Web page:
суббота, декабря 25, 2010

St Vitus' dance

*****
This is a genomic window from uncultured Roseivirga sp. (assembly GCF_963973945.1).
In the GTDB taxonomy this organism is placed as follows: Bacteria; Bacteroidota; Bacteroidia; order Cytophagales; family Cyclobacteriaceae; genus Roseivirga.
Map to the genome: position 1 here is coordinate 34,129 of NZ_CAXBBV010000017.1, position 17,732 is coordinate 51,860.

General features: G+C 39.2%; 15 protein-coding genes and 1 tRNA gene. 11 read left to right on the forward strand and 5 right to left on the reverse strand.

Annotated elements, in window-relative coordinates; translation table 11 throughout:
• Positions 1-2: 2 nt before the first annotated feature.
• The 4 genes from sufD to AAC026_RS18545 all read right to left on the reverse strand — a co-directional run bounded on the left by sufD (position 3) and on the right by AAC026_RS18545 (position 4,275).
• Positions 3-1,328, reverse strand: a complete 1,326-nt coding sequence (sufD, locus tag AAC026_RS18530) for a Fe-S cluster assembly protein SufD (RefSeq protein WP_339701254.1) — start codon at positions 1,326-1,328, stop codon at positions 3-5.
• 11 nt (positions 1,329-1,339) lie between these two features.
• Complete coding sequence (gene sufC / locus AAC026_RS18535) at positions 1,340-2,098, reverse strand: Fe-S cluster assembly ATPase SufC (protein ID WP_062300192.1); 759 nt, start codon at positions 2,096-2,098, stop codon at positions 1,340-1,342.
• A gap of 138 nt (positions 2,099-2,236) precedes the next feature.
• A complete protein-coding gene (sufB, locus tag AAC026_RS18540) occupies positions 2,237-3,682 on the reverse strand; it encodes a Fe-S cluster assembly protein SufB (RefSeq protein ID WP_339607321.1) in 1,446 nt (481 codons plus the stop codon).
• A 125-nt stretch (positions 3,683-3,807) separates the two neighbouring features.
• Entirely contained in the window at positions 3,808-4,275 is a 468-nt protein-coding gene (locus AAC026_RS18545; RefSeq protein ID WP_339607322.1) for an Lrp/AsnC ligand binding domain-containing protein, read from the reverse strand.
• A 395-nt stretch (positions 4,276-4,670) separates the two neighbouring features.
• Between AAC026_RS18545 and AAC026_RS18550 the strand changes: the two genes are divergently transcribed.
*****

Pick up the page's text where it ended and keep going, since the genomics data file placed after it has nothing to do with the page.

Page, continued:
‘There were different names for it – the dancing mania, St. Vitus’ dance, St. John’s dance, or the dancing plague; it came to be associated with the saints because many believed it had been sent as a curse from them, and it often ended at one of their shrines. It was most wide spread in Europe between the 14th and 17th centuries, at a time when plague was killing a lot of people, and times were generally tough. Someone would just start dancing in the streets and others would become infected and join in. They would dance for days, weeks, even months. Sometimes people would drop down dead from heart attacks or exhaustion. Can you believe that? Groups of travelling musicians would travel the countryside playing music to try and cure the attacks, though sometimes they would just make it worse. This is historically documented fact, dad, it absolutely happened, and no one knows exactly why. Some people think it was stress, because life was so stressful, people would just become hysterical and dance until they dropped. Sometimes when a group of dancers would move through a village they would become violent if people from that village didn’t join in. That seems like a pretty big hint. Mass hysteria. Almost like a mob attacking Frankenstein. That’s why I don’t like to go to hockey games. I know it sounds silly, but when people get carried away scary things happen. And it says they would get particularly furious if they saw the color red. I don’t know why. But there’s more. In southern Europe, mostly Italy, something similar would happen if someone was bitten by a tarantula – it was called tarantism. It was also associated with a saint – Paul, and would often recur annually in those who had been bitten around his feast day. It would come back every year around the same time! Often someone didn’t even have to be bitten by a spider, it was enough just to suspect they had been bitten, or had touched a spider, or had touched someone who had been bitten at some point in time by a spider. They would start dancing wildly, apparently so that venom would spread through the body and dissipate. Groups of travelling musicians would also travel the country for the purpose of healing those who had been bitten and who needed to dance. After dancing for a long time, the infected ones would end in a chapel dedicated to saint Paul, screaming and dancing until they were released for another year. The dancers would even dress up and call themselves brides of saint Paul. They would get particularly angry at the sight of the colour black. In 1959 a scientist went to Italy to study the phenomenon and found that the spider that most claiming to suffer from the illness had been bitten by was actually a fairly scary looking venomless and so harmless type of tarantula. He suggested people were just using it as an excuse for acting a little wildly and letting loose in a region normally strictly controlled by the Church. Isn’t that crazy!? It sounds a lot like people just getting themselves really incredibly worked up!’

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